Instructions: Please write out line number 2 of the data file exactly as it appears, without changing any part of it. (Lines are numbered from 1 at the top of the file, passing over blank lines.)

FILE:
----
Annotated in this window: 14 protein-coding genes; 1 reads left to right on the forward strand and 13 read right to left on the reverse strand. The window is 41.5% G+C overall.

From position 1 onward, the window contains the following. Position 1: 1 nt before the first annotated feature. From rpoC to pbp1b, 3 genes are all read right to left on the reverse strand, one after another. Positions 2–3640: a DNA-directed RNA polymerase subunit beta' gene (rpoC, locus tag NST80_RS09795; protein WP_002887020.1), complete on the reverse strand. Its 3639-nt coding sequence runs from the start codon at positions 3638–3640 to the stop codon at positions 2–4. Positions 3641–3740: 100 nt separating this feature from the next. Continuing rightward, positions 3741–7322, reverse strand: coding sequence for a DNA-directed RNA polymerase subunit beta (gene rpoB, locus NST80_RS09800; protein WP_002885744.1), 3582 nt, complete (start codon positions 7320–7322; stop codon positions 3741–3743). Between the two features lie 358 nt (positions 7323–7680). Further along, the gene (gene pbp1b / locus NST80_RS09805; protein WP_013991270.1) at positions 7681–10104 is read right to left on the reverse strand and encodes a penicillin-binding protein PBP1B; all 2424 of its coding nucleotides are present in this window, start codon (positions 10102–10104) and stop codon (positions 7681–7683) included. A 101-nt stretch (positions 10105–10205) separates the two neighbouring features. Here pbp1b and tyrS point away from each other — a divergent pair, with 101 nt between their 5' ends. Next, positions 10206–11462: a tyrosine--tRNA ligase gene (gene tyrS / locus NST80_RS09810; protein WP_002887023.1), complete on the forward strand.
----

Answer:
From position 1 onward, the window contains the following. Position 1: 1 nt before the first annotated feature. From rpoC to pbp1b, 3 genes are all read right to left on the reverse strand, one after another. Positions 2–3640: a DNA-directed RNA polymerase subunit beta' gene (rpoC, locus tag NST80_RS09795; protein WP_002887020.1), complete on the reverse strand. Its 3639-nt coding sequence runs from the start codon at positions 3638–3640 to the stop codon at positions 2–4. Positions 3641–3740: 100 nt separating this feature from the next. Continuing rightward, positions 3741–7322, reverse strand: coding sequence for a DNA-directed RNA polymerase subunit beta (gene rpoB, locus NST80_RS09800; protein WP_002885744.1), 3582 nt, complete (start codon positions 7320–7322; stop codon positions 3741–3743). Between the two features lie 358 nt (positions 7323–7680). Further along, the gene (gene pbp1b / locus NST80_RS09805; protein WP_013991270.1) at positions 7681–10104 is read right to left on the reverse strand and encodes a penicillin-binding protein PBP1B; all 2424 of its coding nucleotides are present in this window, start codon (positions 10102–10104) and stop codon (positions 7681–7683) included. A 101-nt stretch (positions 10105–10205) separates the two neighbouring features. Here pbp1b and tyrS point away from each other — a divergent pair, with 101 nt between their 5' ends. Next, positions 10206–11462: a tyrosine--tRNA ligase gene (gene tyrS / locus NST80_RS09810; protein WP_002887023.1), complete on the forward strand.